Proceedings from the Neuroanesthesia Fellowship Program Director and Division Chair Meeting
By Jeffrey J. Pasternak, MD
Lara Ferrario, MD
|Lara Ferrario, MD|
Last year, SNACC hosted a meeting for neuroanesthesia fellowship program directors and division chairs. We decided to host a second meeting again this year at the Sheraton Grand Hotel in Chicago on April 28 concurrently with the Annual Meeting of the IARS.
Dr. Shobana Rajan from the Cleveland Clinic was the first presenter. Dr. Rajan discussed some perceptions among trainees that might account for low interest in neuroanesthesia including a feeling that neuroanesthesia fellowship training does not provide a skill set, and concern among residents that neuroanesthesia is not an accredited fellowship. She also presented some of the activities that were undertaken by the SNACC Neuroanesthesia Education Special Interest Group including the results of a survey, creation of a brochure, and a trainee-specific session at the last SNACC meeting that awarded prizes. The Neuroanesthesia Education Special Interest Group has now become the Trainee Engagement Subcommittee co-chaired by Drs. Shobana Rajan and Angele Theard. Dr. Rajan invited everyone to check out the new tab for subcommittees under the education tab on the SNACC website. Future plans include increasing blog activities, a welcome reception for trainees, continuing the lunch session for trainees at the SNACC meeting, collaborating with ASA and SEA, and developing neuroanesthesia curriculum. Dr. Rajan suggested starting recruiting for neuroanesthesia earlier, focusing on medical students and interns.
|Deepak Sharma, MBBS, MD, DM|
|W. Andrew Kofke, MD|
|Rafi Avitsian, MD|
|Shobana Rajan, MD|
Dr. Deepak Sharma is the chair of the 2018 SNACC Annual Meeting Planning Committee. He provided an update on the SNACC annual meeting including letting people know that a Nobel Laureate will be the keynote speaker, there is a special session on traumatic brain injury, and workshops that focus on airway management and education. He reminded people that, if they plan to attend the SNACC meeting, they must pay the registration fee for attendance on Friday only. They must pay an additional fee to attend any Thursday afternoon sessions or the Dinner Symposium on Thursday evening.
Drs. W. Andrew Kofke and Lara Ferrario provided an update on perioperative neuroscience fellowship accreditation. SNACC has decided to move forward with developing a means to accredit neuroanesthesia fellowship training programs. To accomplish this, the International Council on Perioperative Neuroscience Training (ICPNT) was born. The SNACC executive committee appointed Drs. Kofke and Ferrario as the chair and secretary/treasurer of the ICPNT, respectively.
The team summarized past activities and arrived at the decision that SNACC will develop an accreditation body for neuroanesthesia fellowships. There was discussion about the flexibility of the ICPNT to accommodate critical care or neuromonitoring in the future. The current plan is to move forward with just clinical neuroanesthesia with the option of accommodating other types of programs in the future, hence the name included ‘perioperative neuroscience’ and not ‘neuroanesthesia’. The ICPNT organizing committee developed a charter and mission and vision statements. The structure of the ICPNT is as follows: the chair and the secretary/treasurer are appointed by the SNACC executive committee. The members at large will be selected by the chair with no set numbers. Members must be SNACC members and will serve up to two successive three-year terms and should have current or past experience as the fellowship program director and membership in postgraduate educational activities. There was discussion about the importance of having international representation on the ICPNT board. This should be specifically stated in the charter. Also, being a fellowship director should not be a requirement to serve as an ICPNT member at large.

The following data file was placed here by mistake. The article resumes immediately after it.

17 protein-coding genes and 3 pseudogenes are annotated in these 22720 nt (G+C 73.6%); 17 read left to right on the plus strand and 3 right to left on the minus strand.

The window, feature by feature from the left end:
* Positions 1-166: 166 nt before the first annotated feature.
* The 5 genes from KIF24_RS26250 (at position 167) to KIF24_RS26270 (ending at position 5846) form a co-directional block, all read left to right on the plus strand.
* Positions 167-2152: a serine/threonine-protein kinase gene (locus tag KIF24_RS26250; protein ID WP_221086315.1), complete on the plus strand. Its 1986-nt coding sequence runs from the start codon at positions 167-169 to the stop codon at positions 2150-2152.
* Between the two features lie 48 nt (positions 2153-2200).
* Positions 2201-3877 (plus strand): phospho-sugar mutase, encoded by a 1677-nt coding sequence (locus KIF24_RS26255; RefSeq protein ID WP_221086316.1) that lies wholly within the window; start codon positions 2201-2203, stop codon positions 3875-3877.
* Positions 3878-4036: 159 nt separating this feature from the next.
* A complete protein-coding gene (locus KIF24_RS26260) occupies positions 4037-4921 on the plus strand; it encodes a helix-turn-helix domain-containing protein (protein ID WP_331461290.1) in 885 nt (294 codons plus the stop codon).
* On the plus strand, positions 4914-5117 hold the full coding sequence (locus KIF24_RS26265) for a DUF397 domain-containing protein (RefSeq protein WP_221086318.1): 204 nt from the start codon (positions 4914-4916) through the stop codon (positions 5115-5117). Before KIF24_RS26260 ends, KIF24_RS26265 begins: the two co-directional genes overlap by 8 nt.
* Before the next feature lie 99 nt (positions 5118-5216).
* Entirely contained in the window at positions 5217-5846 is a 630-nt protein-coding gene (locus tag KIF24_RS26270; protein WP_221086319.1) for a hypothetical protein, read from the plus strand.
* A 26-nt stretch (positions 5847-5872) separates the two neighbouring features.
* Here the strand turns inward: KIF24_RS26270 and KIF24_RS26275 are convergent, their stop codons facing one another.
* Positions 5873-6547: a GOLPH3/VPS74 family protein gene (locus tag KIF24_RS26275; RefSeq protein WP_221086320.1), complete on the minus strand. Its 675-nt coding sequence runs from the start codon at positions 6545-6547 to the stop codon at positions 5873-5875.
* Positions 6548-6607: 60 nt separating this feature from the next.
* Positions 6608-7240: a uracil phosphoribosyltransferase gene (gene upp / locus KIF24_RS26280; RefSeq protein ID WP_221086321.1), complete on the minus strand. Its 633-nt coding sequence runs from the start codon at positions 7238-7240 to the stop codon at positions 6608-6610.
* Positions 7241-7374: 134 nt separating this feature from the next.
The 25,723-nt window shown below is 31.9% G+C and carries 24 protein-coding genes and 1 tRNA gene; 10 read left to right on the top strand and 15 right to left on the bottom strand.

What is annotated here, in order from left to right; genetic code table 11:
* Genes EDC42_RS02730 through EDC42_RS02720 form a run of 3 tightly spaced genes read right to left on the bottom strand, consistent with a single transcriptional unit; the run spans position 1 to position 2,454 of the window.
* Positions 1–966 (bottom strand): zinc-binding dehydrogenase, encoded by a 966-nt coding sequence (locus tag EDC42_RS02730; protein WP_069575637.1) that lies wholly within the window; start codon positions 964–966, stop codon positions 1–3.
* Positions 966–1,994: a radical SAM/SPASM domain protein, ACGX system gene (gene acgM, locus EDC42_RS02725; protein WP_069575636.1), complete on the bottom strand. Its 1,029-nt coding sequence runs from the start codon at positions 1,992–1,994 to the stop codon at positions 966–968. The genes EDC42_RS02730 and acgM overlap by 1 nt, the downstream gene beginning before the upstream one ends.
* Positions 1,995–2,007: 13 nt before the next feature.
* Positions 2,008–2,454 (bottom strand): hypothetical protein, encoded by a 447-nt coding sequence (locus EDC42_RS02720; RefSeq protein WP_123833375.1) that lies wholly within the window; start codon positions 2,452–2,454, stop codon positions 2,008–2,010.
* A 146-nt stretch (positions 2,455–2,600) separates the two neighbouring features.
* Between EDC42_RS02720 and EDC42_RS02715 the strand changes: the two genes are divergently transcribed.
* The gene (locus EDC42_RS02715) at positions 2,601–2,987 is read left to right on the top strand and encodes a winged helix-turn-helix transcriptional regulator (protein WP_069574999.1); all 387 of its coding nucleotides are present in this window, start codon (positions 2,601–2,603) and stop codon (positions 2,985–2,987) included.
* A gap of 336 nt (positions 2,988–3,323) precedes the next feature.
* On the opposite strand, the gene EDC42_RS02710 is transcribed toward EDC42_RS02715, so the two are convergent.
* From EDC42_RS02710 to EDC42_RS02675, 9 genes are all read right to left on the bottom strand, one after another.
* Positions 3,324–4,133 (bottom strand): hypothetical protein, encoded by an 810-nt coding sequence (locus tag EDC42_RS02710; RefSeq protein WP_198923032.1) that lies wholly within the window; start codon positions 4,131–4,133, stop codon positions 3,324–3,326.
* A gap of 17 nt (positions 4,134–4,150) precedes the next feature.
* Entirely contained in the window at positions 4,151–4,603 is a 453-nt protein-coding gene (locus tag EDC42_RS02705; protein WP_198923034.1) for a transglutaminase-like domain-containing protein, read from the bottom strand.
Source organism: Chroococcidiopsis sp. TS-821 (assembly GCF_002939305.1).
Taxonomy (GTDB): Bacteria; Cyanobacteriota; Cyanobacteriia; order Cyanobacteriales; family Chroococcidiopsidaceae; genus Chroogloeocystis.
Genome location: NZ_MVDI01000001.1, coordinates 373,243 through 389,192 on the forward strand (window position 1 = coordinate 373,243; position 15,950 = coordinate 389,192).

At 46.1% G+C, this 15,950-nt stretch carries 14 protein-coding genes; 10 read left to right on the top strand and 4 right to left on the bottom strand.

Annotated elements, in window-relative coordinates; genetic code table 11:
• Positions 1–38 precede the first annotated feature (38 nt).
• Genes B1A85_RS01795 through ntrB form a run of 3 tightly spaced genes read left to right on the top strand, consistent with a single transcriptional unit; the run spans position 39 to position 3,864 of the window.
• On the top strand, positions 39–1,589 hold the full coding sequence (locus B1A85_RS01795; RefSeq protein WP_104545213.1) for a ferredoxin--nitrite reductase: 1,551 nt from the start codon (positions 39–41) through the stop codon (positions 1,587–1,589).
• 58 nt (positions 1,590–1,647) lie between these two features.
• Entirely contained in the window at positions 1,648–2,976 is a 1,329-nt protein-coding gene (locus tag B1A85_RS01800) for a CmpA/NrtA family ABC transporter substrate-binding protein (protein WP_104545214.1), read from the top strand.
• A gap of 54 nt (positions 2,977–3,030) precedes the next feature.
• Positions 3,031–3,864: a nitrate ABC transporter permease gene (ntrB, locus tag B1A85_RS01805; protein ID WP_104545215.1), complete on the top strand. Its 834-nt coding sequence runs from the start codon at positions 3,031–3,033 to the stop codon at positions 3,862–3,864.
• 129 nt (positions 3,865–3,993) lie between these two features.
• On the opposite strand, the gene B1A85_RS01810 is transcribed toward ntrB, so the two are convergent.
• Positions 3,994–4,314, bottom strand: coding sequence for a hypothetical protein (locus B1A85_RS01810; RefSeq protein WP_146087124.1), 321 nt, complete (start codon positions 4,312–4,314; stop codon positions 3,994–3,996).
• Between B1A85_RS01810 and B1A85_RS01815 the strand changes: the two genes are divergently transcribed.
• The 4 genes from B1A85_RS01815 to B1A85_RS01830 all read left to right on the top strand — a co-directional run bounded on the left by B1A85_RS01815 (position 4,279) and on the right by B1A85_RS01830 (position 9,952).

The team then reviewed the general responsibilities of the ICPNT including:
- Developing curricula that has the flexibility to account for diversity among global programs.
- Constructing training requirements.
- Developing an application and a process for submitting applications.
- Allowing accreditation in five year intervals.
- Assigning application fees.
- Establishing metrics for program directors to determine successful completion of a fellow.
- Awarding certificates to candidates who complete an ICPNT accredited fellowship. However, it should be made clear that the ICPNT will accredit the fellowship, not the candidate. There was discussion about whether or not the ICPNT should provide certificates to candidates who complete an ICPNT accredited fellowship.
The group discussed some other key issues, such as the need to have provisions in the plan that allow fellows to work part-time as an attending and the possibility of credentialing core faculty. Credentialing also provides a space that helps improve the credibility of neuroanesthesia as a subspecialty.
The team anticipates possibly starting the accreditation process for the 2019-2020 academic year. However, there is significant work left to do including developing a business plan, marketing the ICPNT, and a possible pilot roll out. For anyone potentially interested in serving as a member of the ICPNT, you should contact Dr. Kofke here.
Update from May 18: The ICPNT writing subcommittee met in Cleveland, Ohio. The meeting was very productive. The charter and curriculum are now almost entirely finalized. Stay tuned for further updates. – Lara Ferrario, MD